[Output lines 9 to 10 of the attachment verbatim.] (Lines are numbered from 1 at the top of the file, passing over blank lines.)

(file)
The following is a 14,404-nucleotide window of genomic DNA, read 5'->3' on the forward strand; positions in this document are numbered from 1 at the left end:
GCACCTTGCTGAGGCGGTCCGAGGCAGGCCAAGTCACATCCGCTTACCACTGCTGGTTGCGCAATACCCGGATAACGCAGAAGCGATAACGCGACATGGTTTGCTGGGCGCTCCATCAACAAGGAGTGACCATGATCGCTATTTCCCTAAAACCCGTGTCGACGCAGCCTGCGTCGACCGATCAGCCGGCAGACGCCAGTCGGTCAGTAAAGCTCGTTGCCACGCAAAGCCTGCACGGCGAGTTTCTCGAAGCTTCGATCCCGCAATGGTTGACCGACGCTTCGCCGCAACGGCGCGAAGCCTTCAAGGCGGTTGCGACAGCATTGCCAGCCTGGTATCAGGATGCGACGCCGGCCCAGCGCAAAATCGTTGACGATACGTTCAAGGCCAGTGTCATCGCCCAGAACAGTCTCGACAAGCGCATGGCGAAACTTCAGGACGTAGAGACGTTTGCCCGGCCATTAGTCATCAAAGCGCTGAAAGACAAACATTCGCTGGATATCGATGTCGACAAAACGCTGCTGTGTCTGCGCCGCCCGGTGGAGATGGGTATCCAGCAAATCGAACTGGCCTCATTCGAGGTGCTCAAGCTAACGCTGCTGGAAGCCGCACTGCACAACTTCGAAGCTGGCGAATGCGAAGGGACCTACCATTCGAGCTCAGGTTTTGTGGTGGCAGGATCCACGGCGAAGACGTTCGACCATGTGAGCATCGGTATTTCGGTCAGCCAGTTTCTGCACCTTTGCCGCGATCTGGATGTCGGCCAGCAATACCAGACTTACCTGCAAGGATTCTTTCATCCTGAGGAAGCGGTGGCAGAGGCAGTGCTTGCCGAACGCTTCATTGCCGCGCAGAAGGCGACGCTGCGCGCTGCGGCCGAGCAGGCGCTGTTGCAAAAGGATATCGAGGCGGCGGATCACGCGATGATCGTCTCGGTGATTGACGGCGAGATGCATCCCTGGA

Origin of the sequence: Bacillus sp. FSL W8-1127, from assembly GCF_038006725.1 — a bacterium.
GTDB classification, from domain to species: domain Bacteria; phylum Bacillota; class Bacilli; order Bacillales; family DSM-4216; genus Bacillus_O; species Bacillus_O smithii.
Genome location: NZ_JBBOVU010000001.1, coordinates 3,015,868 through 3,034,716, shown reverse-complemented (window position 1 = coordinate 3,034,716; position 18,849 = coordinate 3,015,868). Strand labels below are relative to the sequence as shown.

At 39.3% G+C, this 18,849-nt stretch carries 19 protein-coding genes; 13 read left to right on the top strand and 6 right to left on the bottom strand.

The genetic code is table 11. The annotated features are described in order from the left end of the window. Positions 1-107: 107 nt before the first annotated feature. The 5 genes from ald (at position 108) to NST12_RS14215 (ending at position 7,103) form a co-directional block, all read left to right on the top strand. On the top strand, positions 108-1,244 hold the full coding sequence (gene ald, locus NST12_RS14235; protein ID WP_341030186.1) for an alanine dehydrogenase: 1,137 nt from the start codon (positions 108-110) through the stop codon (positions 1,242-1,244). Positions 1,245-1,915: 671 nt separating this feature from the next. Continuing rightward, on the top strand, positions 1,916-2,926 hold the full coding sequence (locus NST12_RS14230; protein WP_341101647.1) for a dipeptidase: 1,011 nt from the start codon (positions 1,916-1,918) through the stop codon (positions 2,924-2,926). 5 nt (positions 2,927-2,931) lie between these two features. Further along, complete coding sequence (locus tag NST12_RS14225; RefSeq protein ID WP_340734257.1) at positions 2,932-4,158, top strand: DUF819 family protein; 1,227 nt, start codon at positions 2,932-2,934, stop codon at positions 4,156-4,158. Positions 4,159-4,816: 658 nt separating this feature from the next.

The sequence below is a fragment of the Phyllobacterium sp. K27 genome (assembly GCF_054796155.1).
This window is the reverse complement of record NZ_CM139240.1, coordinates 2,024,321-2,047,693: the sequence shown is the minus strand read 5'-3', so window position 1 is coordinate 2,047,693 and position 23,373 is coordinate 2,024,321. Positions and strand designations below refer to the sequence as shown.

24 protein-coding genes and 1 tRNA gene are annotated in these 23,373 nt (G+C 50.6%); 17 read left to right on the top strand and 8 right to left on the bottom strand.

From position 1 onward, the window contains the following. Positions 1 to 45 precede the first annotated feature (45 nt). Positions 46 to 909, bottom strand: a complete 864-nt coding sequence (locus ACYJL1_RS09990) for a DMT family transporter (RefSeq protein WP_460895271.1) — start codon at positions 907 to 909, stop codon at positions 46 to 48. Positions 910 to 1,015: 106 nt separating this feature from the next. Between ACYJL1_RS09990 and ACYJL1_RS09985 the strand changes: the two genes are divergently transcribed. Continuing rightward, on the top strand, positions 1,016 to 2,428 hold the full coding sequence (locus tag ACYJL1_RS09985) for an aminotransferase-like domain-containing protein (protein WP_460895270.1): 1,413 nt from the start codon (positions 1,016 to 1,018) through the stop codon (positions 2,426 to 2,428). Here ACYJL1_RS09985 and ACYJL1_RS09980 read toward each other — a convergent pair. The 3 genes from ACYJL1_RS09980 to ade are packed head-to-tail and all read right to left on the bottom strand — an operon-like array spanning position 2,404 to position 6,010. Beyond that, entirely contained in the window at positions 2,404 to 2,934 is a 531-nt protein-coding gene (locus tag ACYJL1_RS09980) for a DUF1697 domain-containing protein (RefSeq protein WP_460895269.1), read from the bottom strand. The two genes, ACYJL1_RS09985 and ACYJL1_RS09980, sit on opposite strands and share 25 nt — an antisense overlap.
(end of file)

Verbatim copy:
This window is the reverse complement of record NZ_CM139240.1, coordinates 2,024,321-2,047,693: the sequence shown is the minus strand read 5'-3', so window position 1 is coordinate 2,047,693 and position 23,373 is coordinate 2,024,321. Positions and strand designations below refer to the sequence as shown.

24 protein-coding genes and 1 tRNA gene are annotated in these 23,373 nt (G+C 50.6%); 17 read left to right on the top strand and 8 right to left on the bottom strand.